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What do you think of the Sex Pistols reunion?
Of all bands – what the Pistols stood for and the way they did it – I don't think it will work at the age of 40. There have been gaps, but the Rolling Stones have never stopped doing what we do, which is trying to play Chicago blues. When you stop and start again, there's another thing that comes into it, and it's age. It's not going to be the same with them saying, "Fucking bollocks" in the middle of a song. When you're 20, everybody's with you doing it.

People could say that about the Stones, too.
If Mick was overweight and a lot grayer and bald – I mean, I'm gray and bald, but I'm not sitting out in front – if he was all those things, he'd know that, and he wouldn't do it. But he's as good as he ever was, and people still enjoy it as much. I think we'll probably do it again.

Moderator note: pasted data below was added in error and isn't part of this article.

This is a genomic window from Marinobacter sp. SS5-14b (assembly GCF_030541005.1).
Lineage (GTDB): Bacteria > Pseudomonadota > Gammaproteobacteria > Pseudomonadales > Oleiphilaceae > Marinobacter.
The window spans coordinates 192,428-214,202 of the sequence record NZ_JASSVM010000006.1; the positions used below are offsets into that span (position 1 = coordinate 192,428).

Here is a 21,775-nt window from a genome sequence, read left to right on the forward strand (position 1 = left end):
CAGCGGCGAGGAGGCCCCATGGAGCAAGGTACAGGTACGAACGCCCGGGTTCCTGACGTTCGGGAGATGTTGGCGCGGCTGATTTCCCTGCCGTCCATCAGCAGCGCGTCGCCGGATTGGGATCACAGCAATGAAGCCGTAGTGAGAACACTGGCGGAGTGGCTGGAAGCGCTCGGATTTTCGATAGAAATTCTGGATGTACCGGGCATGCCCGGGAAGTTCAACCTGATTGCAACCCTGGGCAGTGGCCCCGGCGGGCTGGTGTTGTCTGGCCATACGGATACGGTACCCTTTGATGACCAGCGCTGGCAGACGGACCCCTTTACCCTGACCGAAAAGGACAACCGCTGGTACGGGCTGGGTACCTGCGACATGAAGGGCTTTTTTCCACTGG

A lot of Stones fans were surprised by Mick Jagger's revelation that you had a drug and alcohol problem.
I've said it myself, but people don't believe it. I nearly killed myself. At the end of two years on speed and heroin, I was very ill. My daughter used to tell me I looked like Dracula.

How did you stop?
I just stopped cold – for me and for my wife. It was never me, really. I passed out in the studio once, and that to me was a blatant lack of professionalism. You might have been drunk in the studio, but you'd never fuck up. I passed out, and Keith picked me up – this is Keith, who I've seen in all sorts of states doing all sorts of things – and he said to me, "This is the sort of thing you do when you're 60." And that stuck in my mind. I think I'm very lucky to be alive and to have made a very good living doing what I do.

This story is from the May 30th, 1996 issue of Rolling Stone.